Many of our Singapore personal training clients have been asking about the “man-made meats” (plant-based meat substitutes) that have been in the news recently.
Products like “beyond meat” and the “impossible burger” are being talked about by people who have an interest in health and fitness.
The companies making these products are having very high stock valuations at the moment (overvalued like most IPOs in my opinion). Somewhere in the region of 50x price to earnings!
But let’s see if the nutrition and health value matches the stock price…
So the price for these beyond meat burgers is expensive.
About 14 SGD for 2 patties of about 120g per patty.
Lean, grass-fed mince beef is about 5 SGD for 250g.
So the beyond meat patties are almost 3x more expensive. And this is the “DIY” cook for yourself version. No restaurant prices involved (which would be even higher)
Ok, so it’s not cheap. That’s fine. Maybe it tastes amazing?
So I actually made homemade patties from ground beef. And cooked them exactly the same way as a set of beyond meat plant-based patties. No extra seasoning, just salt, pepper and garlic powder.
It would probably be hard to tell the difference if there was cheese, mayo, ketchup and other condiments added to the test.
I also gave the burgers to my kids to eat and to get their opinion. Could they tell the difference? Which burger did they like?
“Is it close to the taste of meat?”
Um… in my opinion, not even close. Meat is meat. These burgers are oily, meat flavored bean patties. Kind of like oily tempeh. The texture is like corned beef.
My kids could easily tell the difference. Taste is a personal preference and the beyond meat patties taste ok. However, they are not close to meat in taste when eaten “naked”. With melted cheese and sauces, I think the difference would be less obvious.
Nutrition value (5/10)
Ok, sometimes things that are expensive, and taste average might be really healthy and nutritious… But is that the case?
In terms of nutrition content
Here are the comparisons between good quality, grass-fed beef (GB) and the beyond meat patty. (BM) The serving size is standardized at 120g.
- GB – 240
- BM – 270
- GB – 24g
- BM – 20g
- GB – 0g
- BM – 5g
- GB – 17g
- BM – 20g
The numbers are not far off. The calories are quite close. But the slightly higher fat content of the beyond meat burger makes it higher in calories.
But health and diet are not just about calories. There is a quality aspect of this comparison as well.
The protein from beef is a complete protein that has all the amino acids which your body cannot produce naturally. But the plant-based proteins are incomplete and you will need other plant sources, or diary/animal sources to get a good blend of amino acids. Beyond meat is mostly pea protein. A good plant protein. But still incomplete. So beef wins here.
In terms of carbohydrates, there is not much to discuss. The beef has none. And the beyond meat patty has a few grams but they are mostly fiber which can be helpful if the rest of your diet has low fiber. But has little impact positively or negatively otherwise.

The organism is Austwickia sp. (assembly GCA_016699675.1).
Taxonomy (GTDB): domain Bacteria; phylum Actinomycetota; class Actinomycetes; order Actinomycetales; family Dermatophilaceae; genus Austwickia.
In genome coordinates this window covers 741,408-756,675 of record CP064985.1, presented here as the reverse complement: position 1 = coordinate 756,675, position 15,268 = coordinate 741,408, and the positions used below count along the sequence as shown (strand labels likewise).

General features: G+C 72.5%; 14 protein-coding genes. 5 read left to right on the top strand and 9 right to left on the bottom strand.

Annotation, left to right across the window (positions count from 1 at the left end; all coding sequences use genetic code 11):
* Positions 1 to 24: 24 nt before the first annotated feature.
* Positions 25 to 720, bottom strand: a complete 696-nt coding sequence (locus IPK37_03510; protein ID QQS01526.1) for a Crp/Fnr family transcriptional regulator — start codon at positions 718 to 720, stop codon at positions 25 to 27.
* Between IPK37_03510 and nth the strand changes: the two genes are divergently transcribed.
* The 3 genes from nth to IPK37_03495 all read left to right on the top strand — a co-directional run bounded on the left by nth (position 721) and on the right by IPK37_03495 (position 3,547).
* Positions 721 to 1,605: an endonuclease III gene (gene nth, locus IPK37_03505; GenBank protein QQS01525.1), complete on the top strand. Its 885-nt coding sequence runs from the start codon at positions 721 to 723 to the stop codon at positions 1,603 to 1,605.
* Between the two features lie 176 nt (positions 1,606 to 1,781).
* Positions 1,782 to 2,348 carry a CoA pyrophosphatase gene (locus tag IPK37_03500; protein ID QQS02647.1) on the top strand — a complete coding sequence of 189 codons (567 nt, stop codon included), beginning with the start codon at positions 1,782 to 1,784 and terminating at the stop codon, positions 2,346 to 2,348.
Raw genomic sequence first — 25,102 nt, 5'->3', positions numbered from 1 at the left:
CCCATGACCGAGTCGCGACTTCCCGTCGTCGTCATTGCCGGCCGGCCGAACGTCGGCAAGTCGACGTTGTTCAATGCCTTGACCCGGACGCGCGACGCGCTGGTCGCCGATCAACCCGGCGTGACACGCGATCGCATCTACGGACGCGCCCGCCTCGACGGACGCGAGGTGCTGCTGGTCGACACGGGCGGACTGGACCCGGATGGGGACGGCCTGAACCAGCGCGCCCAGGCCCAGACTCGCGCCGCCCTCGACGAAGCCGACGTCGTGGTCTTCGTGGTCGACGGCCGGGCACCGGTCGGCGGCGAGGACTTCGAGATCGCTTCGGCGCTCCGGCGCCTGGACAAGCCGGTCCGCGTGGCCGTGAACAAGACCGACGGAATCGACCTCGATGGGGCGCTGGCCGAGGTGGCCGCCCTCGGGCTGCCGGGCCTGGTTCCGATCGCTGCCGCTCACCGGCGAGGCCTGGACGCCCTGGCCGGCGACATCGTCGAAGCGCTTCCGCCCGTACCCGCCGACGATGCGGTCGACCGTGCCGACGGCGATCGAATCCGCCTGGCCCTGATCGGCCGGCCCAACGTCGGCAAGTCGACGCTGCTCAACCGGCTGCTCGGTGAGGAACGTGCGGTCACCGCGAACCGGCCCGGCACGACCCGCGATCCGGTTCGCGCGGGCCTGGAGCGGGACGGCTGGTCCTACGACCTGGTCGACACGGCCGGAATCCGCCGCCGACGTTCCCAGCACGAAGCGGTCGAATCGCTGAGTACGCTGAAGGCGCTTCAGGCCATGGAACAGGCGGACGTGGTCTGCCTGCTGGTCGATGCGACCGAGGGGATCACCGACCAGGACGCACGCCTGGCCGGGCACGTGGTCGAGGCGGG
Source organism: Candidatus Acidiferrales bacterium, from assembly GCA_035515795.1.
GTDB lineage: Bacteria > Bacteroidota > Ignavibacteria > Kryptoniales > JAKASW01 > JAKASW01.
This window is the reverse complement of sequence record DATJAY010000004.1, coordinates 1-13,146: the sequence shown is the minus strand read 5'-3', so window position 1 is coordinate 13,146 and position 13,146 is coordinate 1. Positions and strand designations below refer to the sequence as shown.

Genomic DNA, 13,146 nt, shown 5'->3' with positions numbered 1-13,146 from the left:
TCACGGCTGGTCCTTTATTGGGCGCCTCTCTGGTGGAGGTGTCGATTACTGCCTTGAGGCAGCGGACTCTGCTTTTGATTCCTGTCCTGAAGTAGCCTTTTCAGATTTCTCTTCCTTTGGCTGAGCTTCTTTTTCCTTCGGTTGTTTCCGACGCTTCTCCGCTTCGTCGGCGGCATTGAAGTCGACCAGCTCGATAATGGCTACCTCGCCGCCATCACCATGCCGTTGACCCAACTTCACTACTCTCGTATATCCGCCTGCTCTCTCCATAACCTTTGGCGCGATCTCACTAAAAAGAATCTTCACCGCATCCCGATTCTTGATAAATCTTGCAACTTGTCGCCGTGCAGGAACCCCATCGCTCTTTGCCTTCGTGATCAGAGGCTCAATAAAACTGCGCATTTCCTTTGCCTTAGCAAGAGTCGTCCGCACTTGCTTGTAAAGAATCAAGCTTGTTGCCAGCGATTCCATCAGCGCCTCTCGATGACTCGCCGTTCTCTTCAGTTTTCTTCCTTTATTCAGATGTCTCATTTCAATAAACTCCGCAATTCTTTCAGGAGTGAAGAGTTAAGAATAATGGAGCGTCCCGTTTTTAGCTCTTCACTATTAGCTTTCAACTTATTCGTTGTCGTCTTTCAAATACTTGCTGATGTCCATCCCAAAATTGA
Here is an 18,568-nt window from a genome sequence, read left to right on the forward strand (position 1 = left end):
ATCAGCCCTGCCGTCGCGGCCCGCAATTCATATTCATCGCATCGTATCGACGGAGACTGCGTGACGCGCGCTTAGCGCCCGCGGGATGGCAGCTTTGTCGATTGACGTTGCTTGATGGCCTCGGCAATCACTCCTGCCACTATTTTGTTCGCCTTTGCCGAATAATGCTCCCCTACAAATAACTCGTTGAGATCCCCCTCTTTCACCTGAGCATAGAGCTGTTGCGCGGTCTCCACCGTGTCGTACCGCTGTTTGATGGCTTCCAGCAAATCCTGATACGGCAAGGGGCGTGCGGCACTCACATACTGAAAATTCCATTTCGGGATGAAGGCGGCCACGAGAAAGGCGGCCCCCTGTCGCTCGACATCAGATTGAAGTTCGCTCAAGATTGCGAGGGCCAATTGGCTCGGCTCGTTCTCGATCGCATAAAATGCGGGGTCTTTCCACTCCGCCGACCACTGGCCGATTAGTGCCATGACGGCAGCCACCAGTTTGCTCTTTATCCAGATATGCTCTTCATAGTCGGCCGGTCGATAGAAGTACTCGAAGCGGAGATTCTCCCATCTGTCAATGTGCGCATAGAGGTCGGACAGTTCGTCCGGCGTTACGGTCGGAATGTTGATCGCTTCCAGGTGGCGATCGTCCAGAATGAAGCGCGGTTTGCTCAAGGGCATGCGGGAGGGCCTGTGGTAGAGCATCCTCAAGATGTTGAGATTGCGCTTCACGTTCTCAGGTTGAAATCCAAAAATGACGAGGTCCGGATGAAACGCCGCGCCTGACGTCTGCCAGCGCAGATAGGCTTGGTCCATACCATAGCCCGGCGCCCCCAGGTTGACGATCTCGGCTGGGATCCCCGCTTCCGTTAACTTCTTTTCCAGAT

For fat, there is a major advantage to beef. The fat in grass-fed beef is mostly saturated just like the fat from animals with more than one stomach i.e. chew the cud (beef, mutton, goat etc). While in the beyond meat patty the fat is mostly unsaturated plant-based oil from canola (rapeseed).
The problem of unsaturated fat is that it’s easily oxidized (rots) and goes bad easily at the high temperature of the human body (about 37C). This “rotting” fat is a major additional stress on your body and needs extra resources to combat.
One final issue that I have with beyond meat is the high iron content. It’s double that of beef.
Iron is needed in small amounts for healthy blood. But most people have too much as its found in common foods like egg, pasta, flour, cereal, olives, vegetables as well as most multivitamin supplements. It speeds oxidation of unsaturated fat so adds to our total stress burden.
So overall I would eat beyond meat as a novelty to say you have tried it. It’s like visiting the Singapore flyer. Go once to say you have done it. But it’s not exactly the most exciting tourist attraction!
But if you do eat it often here are my suggestions…
- Add vitamin E – this supplement is an antioxidant for unsaturated fat. About 400IU would be a good amount.
- Have a coffee with your beyond meat burger. Caffeine has been shown to reduce iron absorption. In some studies by up to 39%. So this can lower the excess iron levels.
- Eat dairy or other animal proteins in the same day to have a more balanced amino acid profile for the day.
Ok, that’s my thoughts on beyond meat and other man-made meats. Some people may agree, and others may disagree about taste or value for money. That is fine. Those are subjective things.
But what I’m trying to show in this article is the kind of thought that I suggest you put into the foods you choose and the lifestyle choices you make. Because when you know more, and think more, you can make better choices.
This is the kind of though the Genesis Gym Singapore personal training team put into each client’s diet, training and lifestyle plan. So that we can help our personal training gym clients get the best possible results in the healthiest possible way. If you have been looking for a team to help you achieve your fitness goals, I welcome you to schedule a consultation with us.